In my opinion, the scariest place to learn about nursing is the internet. Sure, you can type in a search query and instantly find an answer. But you could also wander into a breastfeeding forum, let drop that you don’t co- sleep, and be labeled the devil incarnate because you dare to put your new- born to sleep in a different room from yours! Or, you could be reading a blog about breastfeeding, comment with a bit about how you’ve had to wean your eight-month-old daughter because she went on a two week long nursing strike, and quickly be berated by an angry horde because you “gave up” on nursing “without even trying!” These are called Mommy Wars. And they’ve infected the internet like flies on poop. Zealous moms do research, become impassioned advocates for a particular way of doing things, then insist that it is absolutely right for all parents, all mothers, all kids, everywhere, and for all time. When moms with opposing views get together in the same online space—watch out! In the middle of the Mommy Wars, it’s not uncommon to read someone rabidly profess that breast milk is always best. No matter what you eat, they say, your breast milk will be perfect. Your body will always make the most amazing milk possible, even at your own expense. It will prioritize nourishing and protecting that baby. This—there’s no other way to put it—is bunk. Pure myth.

It goes against all common sense. We know that the composition of breast milk is always changing due to the mother’s environment and diet.* The more nutrient-dense the mother’s diet, the more nutrient-dense the mother’s milk. We also know that the opposite is true—the less nutrient-dense the mother’s diet, the less nutrient-dense her milk. How many news stories do we need to see before we believe it? In 2011, a Russian mother was charged and found guilty of killing her baby with alcohol poisoned breast milk. She’d been binge drinking, nursed her baby while she was wildly drunk, and her baby died. It’s utterly tragic, but it’s also common sense. We know that what you eat and drink changes your milk. It’s why we tell moms to practice common sense when drinking and nursing. Want a beer? That’s okay. Just drink it after you put your baby to bed at night, don’t drink to excess, and wait a few hours for the alcohol to leave your system before you nurse your baby. (Be warned that alcohol actually reduces milk supply, so you shouldn’t indulge if you have any supply issues.) Earlier in 2011, a vegan mother was charged with criminal neglect after her exclusively breastfed infant died of nutrient-deficiencies common to vegans—lack of vitamins B12 and A.8 Clearly, her nutrient-poor diet made nutrient-poor breast milk. And her baby, her little bundle of joy, died. We can’t keep perpetuating this myth. Is breast universally, always, unequivocally best? I think it’s clear that in some cases, the answer is obviously no. This should give us pause. It is not enough to simply breastfeed your baby. Your own diet matters!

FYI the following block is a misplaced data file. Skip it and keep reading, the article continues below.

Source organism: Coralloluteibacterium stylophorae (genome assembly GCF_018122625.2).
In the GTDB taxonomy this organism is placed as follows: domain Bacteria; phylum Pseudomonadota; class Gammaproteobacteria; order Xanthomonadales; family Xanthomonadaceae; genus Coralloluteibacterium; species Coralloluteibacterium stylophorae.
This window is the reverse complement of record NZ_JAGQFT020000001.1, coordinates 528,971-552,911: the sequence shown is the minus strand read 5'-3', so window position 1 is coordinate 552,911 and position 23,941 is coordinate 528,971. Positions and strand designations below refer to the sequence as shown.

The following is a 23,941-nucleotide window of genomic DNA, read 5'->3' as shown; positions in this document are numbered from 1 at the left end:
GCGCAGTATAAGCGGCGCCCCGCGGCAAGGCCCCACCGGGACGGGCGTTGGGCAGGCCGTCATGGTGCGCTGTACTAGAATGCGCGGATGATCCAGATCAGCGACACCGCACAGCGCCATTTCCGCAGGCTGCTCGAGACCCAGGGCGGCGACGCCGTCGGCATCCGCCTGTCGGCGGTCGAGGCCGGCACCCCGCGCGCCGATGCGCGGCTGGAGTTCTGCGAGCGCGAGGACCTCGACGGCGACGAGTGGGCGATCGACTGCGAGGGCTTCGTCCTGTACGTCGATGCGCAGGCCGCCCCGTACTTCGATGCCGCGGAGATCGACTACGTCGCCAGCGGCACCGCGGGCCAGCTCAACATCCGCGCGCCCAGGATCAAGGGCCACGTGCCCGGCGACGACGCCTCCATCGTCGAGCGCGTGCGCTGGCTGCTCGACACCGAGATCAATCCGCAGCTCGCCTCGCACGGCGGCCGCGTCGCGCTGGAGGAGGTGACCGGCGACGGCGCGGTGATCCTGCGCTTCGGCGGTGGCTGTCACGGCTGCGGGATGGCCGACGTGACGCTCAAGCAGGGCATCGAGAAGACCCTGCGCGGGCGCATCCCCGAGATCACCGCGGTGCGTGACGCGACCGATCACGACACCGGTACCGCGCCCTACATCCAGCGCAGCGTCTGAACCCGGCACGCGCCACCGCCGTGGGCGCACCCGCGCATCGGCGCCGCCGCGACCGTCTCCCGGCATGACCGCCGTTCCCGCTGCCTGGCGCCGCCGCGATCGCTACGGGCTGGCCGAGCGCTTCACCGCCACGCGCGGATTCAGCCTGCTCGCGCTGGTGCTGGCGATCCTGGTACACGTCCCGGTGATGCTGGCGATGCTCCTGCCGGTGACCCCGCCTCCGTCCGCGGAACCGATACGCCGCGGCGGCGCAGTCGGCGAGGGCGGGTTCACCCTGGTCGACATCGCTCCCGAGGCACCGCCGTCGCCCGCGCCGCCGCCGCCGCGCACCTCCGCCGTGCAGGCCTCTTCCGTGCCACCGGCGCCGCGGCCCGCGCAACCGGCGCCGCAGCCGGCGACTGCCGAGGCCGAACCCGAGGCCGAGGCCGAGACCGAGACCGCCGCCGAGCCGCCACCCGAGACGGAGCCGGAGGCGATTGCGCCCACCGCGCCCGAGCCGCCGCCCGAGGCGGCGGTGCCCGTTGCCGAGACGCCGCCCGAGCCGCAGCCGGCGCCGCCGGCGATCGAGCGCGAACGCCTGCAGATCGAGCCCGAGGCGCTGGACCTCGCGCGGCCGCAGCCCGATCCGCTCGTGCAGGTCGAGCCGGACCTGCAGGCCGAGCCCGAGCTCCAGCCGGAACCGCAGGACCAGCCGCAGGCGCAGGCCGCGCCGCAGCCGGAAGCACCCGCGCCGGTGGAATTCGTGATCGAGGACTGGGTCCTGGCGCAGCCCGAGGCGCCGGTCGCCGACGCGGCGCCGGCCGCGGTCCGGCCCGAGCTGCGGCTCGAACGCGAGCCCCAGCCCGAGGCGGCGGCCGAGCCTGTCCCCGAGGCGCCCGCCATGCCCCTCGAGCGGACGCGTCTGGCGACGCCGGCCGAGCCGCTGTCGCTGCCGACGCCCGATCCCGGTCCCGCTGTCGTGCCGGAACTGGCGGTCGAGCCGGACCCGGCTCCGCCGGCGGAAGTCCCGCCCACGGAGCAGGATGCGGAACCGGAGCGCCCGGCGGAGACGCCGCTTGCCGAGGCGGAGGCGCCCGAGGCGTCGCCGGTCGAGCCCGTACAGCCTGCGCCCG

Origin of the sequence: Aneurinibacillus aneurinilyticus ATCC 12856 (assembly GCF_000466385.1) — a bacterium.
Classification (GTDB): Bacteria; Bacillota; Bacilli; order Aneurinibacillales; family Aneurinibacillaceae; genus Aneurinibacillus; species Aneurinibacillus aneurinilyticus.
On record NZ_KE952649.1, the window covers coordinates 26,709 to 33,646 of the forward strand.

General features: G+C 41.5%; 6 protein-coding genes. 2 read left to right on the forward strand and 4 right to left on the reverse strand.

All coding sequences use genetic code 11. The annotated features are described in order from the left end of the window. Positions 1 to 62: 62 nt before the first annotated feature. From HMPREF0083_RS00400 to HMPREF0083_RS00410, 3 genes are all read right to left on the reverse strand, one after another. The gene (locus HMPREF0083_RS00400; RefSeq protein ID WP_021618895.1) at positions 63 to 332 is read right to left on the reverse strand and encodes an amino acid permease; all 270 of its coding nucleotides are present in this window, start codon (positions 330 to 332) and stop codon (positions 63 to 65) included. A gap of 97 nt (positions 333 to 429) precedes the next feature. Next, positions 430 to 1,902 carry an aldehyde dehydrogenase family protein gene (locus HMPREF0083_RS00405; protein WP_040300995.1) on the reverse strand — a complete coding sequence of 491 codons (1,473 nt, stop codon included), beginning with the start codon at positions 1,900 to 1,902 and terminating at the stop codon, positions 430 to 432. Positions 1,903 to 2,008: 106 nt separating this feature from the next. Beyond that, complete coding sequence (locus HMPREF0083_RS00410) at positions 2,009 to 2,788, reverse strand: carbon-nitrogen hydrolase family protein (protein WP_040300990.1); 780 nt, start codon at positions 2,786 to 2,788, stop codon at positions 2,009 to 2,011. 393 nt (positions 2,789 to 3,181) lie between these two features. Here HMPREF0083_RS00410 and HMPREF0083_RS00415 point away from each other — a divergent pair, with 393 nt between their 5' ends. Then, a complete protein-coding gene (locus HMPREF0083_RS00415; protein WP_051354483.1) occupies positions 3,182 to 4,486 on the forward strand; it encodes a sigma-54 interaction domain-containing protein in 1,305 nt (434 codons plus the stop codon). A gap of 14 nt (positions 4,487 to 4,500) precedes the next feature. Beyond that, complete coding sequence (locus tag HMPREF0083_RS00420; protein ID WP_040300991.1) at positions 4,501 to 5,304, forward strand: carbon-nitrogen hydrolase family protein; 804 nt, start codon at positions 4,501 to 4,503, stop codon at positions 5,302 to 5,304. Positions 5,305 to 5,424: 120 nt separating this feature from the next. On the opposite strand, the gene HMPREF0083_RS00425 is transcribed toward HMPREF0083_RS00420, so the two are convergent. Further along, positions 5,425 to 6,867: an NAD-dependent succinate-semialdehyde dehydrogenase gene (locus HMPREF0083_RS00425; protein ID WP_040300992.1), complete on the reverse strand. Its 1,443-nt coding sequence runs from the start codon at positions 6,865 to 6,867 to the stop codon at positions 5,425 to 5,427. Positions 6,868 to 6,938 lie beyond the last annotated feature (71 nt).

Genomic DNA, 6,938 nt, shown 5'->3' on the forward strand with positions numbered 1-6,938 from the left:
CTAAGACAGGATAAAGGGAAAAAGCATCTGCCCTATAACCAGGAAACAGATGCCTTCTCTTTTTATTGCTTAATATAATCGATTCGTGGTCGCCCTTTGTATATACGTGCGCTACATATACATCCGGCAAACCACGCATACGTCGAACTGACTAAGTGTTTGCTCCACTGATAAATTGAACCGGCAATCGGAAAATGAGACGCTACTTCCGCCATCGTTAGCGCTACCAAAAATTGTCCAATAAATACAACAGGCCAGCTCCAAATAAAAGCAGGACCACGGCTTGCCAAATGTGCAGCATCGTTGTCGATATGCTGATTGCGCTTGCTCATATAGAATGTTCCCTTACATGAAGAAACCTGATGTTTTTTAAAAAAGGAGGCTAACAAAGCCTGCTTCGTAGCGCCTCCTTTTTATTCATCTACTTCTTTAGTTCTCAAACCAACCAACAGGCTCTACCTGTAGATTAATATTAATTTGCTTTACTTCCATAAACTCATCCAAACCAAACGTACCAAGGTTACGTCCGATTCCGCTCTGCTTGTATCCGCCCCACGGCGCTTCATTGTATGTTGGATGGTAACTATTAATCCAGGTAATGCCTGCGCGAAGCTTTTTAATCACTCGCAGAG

* Prentice, Ann. “Constituents of human milk.” Food and Nutrition Bulletin. The United Nations University Press. 17.4 (1996). Print.

What Kristen wrote above reminded me of an article I wrote that asserts that not all breast milk is created equal.

Is it worth it?

Krsiten asks, “Do you want your child to never have an ear infection? Never need glasses or contacts? Never need braces? Did you know that the way you eat when you’re pregnant can either give your child a wide face with high cheekbones — or a narrow face without enough room for all his teeth or tonsils? Did you know that what you eat while pregnant can actually make a long-term difference in your child’s health?”

In my opinion, none of us who teach about the timeless nutritional principles outlined in Beautiful Babies can promise that your child will never have an ear infection, or need glasses or braces.  Nor can we ensure their wide faces with high cheekbones. Sometimes it takes more than one generation to reverse the trend of physical degeneration, and sometimes a child still develops crooked teeth despite it all.  Yet, what I think we can assert is that your child will have more likelihood of radiant health and wholeness if you follow the traditional dietary wisdom clearly described in Beautiful Babies.

I highly recommend the book and a self guided course that includes a plethora of reading and viewing content!  I will be adding Beautiful Babies to our recommended reading list, with Sally Fallon Morell’s blessing I might add.